Devicetree versus Kconfig¶
Along with devicetree, Zephyr also uses the Kconfig language to configure the source code. Whether to use devicetree or Kconfig for a particular purpose can sometimes be confusing. This section should help you decide which one to use.
Use devicetree to describe hardware and its boot-time configuration. Examples include peripherals on a board, boot-time clock frequencies, interrupt lines, etc.
Use Kconfig to configure software support to build into the final image. Examples include whether to add networking support, which drivers are needed by the application, etc.
In other words, devicetree mainly deals with hardware, and Kconfig with software.
For example, consider a board containing a SoC with 2 UART, or serial port, instances.
The fact that the board has this UART hardware is described with two UART nodes in the devicetree. These provide the UART type (via the
compatibleproperty) and certain settings such as the address range of the hardware peripheral registers in memory (via the
Additionally, the UART boot-time configuration is also described with devicetree. This could include configuration such as the RX IRQ line’s priority and the UART baud rate. These may be modifiable at runtime, but their boot-time configuration is described in devicetree.
Whether or not to include software support for UART in the build is controlled via Kconfig. Applications which do not need to use the UARTs can remove the driver source code from the build using Kconfig, even though the board’s devicetree still includes UART nodes.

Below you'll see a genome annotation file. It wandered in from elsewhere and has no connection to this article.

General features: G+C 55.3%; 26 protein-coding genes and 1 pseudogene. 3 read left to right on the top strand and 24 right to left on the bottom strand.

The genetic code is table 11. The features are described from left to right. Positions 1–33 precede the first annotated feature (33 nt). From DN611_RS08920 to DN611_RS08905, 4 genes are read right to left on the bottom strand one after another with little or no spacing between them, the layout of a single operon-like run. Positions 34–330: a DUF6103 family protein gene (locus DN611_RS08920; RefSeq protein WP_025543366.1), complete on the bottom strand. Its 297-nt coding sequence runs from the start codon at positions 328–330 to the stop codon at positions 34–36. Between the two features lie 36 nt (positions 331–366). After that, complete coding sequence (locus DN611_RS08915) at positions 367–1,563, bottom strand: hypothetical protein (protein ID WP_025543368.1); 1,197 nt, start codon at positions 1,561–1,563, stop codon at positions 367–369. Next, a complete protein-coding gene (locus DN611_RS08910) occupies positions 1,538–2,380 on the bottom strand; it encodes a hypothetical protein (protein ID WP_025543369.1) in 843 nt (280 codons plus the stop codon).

As another example, consider a device with a 2.4GHz, multi-protocol radio supporting both the Bluetooth Low Energy and 802.15.4 wireless technologies.
Devicetree should be used to describe the presence of the radio hardware, what driver or drivers it’s compatible with, etc.
Boot-time configuration for the radio, such as TX power in dBm, should also be specified using devicetree.
Kconfig should determine which software features should be built for the radio, such as selecting a BLE or 802.15.4 protocol stack.
There are two noteworthy exceptions to these rules:
chosenkeyword, which allows the user to select a specific instance of a hardware device to be used for a particular purpose. An example of this is selecting a particular UART for use as the system’s console.
statuskeyword, which allows the user to enable or disable a particular instance of a hardware device. This takes precedence over related Kconfig options which serve a similar purpose.